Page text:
Another modification you might like is beading. Frances Macdonald McNair used beads extensively – both as material and as visual metaphor. I opted not to add any (mostly as I was travelling when knitting my shawl and there is no worse combination than beads & a bumpy road) but it’d look incredible done right. If you want to add beads, I suggest doing it in the middle of the garter stitch sections with the beads nicely spaced out. I would also suggest choosing beads that reflects cols B and C – you do not have to agree!

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The shawl was knitted on 4.5mm needles which the beautiful 4ply yarn was more than capable of handling. I strongly urge you to swatch if you substitute with any other 4ply yarn (and also to check your yardage!). The open fabric has a lot of drape and character, yet it still retains a sense of itself. I love how the lace pattern blocked out – it looks like tiny tenement tiles which is so very apt for a pattern inspired by Arts & Crafts in Scotland.

You can buy the pattern here. If you are going to Edinburgh Yarn Festival, make sure to check out Helen’s stall where she’ll be happy to advise on colour combinations (and we might have more up on our collective sleeve!).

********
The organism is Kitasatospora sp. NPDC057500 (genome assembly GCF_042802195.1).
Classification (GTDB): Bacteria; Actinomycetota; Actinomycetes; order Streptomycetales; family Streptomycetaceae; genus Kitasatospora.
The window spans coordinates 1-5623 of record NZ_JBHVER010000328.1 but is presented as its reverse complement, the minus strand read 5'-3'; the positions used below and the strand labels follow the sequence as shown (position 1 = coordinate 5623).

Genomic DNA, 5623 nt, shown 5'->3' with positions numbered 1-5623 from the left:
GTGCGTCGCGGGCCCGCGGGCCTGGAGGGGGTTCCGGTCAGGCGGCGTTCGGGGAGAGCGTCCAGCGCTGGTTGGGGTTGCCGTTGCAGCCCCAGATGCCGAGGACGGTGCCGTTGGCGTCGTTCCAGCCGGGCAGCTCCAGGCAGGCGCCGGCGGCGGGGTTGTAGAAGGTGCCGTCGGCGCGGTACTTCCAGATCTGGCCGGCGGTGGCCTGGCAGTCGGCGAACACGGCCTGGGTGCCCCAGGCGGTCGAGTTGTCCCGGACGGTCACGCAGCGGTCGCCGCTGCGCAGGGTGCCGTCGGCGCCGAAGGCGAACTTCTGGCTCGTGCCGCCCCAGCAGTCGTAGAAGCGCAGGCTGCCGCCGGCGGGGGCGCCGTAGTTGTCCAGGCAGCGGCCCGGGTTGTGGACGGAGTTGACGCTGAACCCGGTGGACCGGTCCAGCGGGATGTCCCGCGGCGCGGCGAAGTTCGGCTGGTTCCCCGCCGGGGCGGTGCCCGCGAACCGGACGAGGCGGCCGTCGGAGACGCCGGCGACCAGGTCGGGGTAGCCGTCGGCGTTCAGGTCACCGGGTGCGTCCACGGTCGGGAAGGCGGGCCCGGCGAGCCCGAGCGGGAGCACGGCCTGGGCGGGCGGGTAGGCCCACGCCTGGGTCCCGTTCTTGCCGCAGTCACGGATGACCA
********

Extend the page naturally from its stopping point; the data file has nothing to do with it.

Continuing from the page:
(Note: I am away from keyboard February 26-28 2016, so I’ll get back to any queries as soon as I can afterwards).

Authors & Artists: Frances Macdonald McNair – or Frances Herself

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The first artist in my Authors & Artists series is Frances Macdonald McNair (1873-1921). She was born in England and attended the prestigious Glasgow School of Art with her sister, Margaret. Frances and Margaret became part of a creative collective known as The Glasgow Four together with Charles Rennie Mackintosh and James Herbert McNair. Their work was multi-disciplinary (though that concept didn’t exist then): painting, furniture design, architecture, textiles and metalwork. Margaret Macdonald married Charles Rennie; Frances married J. Herbert McNair. The future was bright.

Charles would go on to be an incredibly influential architect. He was lauded across Europe and influenced Gustav Klimt in Vienna. His wife collaborated with him extensively. Today the Charles Rennie Mackintosh Society is dedicated to preserving his heritage (just a hop & a skip from where I am typing this!) and he was commemorated on a series of bank notes in 2008.

The McNairs led an unhappy life, however. They had exhibited across Europe in the early 1900s but just a decade later, everything was in tatters. McNair’s family had some financial misfortunes, he started drinking, and his career stalled. Frances suppressed her own career in order to help Herbert with his. She had his son, left the marriage briefly but returned before dying at the age of 48. It is notable that even as Herbert McNair stopped producing art (around 1911), Frances kept painting.

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This watercolour dates from when life started wobbling – 1907 – and is entitled Girl & Butterflies.